The students of today are no different from those of the previous two centuries. However, their circumstances are largely different. Today, students are being educated on a global scale. Before the burst of technology which lead to this worldwide communication, the school “audience” only existed within the school building. This being said, the ways students learn in the 21st century needed to be adjusted. Megan Garber says in “Attention versus distraction” that the main obstacle for today’s students is apathy. Getting the students interested in the material with so many distractions floating around is very challenging. Garber goes on to say that the internet helps us to find and explore our interests. This can be self-fulfilling, but will it help complete the subjects we find uninteresting? More often, it is used as a diversion from these topics. All of this being said, I believe technology would be more beneficial to be used in the modern-day classroom. The internet makes everything so convenient that today’s students lose sight of the work they are supposed to be doing. Technology should be used in education, because it keeps the kids’ interest. The next step would be for the students to take a self-control class on resisting YouTube, Facebook, and twitter online (half-joking, half-serious). Overall, educators should mend their curriculums toward utilizing the technologies to keep the interest of students, making sure to keep them on task.
The structure of education is in need of reform. So much time has elapsed since schools have changed their ways. Everything around them seems to be changing, aside from what is going on in classrooms. To deny that the world is going under a massive movement in mass communication, and the way we communicate is to say Rome was built in a day. Time should be taken to revise the structure of education into a more usable way for the students. If we have convenient technology at our fingertips which would facilitate learning, why not use them? The new educational schema which I am suggesting was outlined partly in “This is How We Think: Learning in Public After the Paradigm Shift” by Richard E. Miller. Using programs to peer edit and revise our work has never been easier. The interactive capabilities of today’s technologies will do more to spark the interest of the students than memorizing passages and leaving the students to “figure it out”. One of the main advantages to using technology is the ease of collaboration from student to student and professor to student. Miller referenced a professor who took the questions students posted and made a video answering those questions. Being interactive and collaborating through technology would make up the backbone of the new educational schema.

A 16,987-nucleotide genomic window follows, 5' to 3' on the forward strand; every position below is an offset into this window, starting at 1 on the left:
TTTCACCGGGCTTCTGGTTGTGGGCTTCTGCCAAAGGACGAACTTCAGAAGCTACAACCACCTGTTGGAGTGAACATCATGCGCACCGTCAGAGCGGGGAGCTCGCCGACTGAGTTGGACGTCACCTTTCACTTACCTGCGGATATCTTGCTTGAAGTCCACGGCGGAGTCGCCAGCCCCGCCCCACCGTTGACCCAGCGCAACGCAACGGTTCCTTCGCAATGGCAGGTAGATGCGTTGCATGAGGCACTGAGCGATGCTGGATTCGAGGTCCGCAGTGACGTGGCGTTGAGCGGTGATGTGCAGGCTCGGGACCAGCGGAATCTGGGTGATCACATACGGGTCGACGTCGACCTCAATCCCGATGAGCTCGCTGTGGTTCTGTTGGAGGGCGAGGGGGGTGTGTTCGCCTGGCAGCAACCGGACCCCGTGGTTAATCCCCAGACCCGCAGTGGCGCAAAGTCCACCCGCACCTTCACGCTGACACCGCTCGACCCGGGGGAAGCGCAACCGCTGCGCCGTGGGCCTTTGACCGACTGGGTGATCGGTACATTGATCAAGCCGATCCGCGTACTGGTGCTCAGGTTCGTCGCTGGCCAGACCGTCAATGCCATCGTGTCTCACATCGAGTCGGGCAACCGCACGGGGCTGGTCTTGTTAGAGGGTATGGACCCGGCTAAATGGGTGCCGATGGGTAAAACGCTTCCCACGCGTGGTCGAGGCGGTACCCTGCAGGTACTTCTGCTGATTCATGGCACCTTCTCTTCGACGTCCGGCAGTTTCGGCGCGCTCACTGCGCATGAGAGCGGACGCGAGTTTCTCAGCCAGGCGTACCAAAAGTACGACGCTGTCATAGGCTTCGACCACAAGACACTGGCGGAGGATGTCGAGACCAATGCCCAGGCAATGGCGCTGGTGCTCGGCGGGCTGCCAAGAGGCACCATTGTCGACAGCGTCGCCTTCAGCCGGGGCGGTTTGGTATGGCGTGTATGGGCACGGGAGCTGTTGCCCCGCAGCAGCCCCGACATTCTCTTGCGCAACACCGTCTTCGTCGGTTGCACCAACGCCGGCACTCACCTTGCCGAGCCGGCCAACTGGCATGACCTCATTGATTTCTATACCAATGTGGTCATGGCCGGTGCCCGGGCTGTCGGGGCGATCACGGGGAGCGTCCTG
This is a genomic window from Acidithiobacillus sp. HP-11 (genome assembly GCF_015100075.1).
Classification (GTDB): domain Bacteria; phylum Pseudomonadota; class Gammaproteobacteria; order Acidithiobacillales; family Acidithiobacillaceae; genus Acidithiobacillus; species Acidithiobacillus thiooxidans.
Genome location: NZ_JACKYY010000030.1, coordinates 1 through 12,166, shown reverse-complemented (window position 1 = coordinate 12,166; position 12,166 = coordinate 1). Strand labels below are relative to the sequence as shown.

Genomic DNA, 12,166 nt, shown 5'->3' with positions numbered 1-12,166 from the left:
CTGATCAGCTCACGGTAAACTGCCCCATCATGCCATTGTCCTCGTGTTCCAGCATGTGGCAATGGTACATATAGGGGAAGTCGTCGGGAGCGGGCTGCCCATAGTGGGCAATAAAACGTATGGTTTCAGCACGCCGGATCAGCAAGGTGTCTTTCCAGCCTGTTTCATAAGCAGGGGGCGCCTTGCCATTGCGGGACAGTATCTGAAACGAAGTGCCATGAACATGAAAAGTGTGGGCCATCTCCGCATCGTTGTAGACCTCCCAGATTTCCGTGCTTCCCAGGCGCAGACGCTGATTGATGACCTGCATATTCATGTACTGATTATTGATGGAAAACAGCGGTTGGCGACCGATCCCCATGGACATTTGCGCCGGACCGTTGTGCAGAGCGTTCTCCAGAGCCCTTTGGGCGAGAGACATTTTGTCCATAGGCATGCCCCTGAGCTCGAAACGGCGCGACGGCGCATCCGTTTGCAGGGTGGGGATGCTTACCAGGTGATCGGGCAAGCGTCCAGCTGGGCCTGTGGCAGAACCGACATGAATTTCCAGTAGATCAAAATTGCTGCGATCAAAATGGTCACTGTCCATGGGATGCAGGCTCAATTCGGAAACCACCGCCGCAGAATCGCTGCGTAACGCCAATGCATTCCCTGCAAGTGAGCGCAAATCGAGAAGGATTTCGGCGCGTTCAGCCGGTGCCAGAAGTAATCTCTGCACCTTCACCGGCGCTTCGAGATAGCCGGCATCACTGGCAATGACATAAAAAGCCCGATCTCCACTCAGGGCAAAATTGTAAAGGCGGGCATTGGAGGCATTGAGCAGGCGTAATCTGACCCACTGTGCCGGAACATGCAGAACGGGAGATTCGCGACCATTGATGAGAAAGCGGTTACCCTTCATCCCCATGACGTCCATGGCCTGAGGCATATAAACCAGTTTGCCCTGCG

Explaining the change in education as similar to natural human evolution would be quite accurate. The amount of time it takes for education does take a while that is. If education was expanding at the same rate as technology then natural human evolution would be much slower. In any case, in human evolution minor changes are made over a period of time to move us closer toward survival. Similarly, it seems education is making very minor adjustments in attempt to stay relevant in today’s society. Just as humans have changed in the past, humans are changing now. Students of today are adjusting to the new stimuli presented to them, stimuli which is different than what previous generations were presented with. In “Growing Up Digital, Wired for Distraction” Matt Richtel says how 21st century students are wired differently than previous centuries. Our brains are now more accustomed to switching tasks, he says, and young people are the largest at risk as they are still in development. As a result, our neurological pathways have adjusted to fit the new technology which favors hopping from task to task. Scientifically, today’s students are different than prior generations. The main task educators must focus on is how to curb the interests of the newest generations into a form which interests them. Previous generations had many fewer outlets than we have now. We need to use technology in a way which captures interest but also teaches.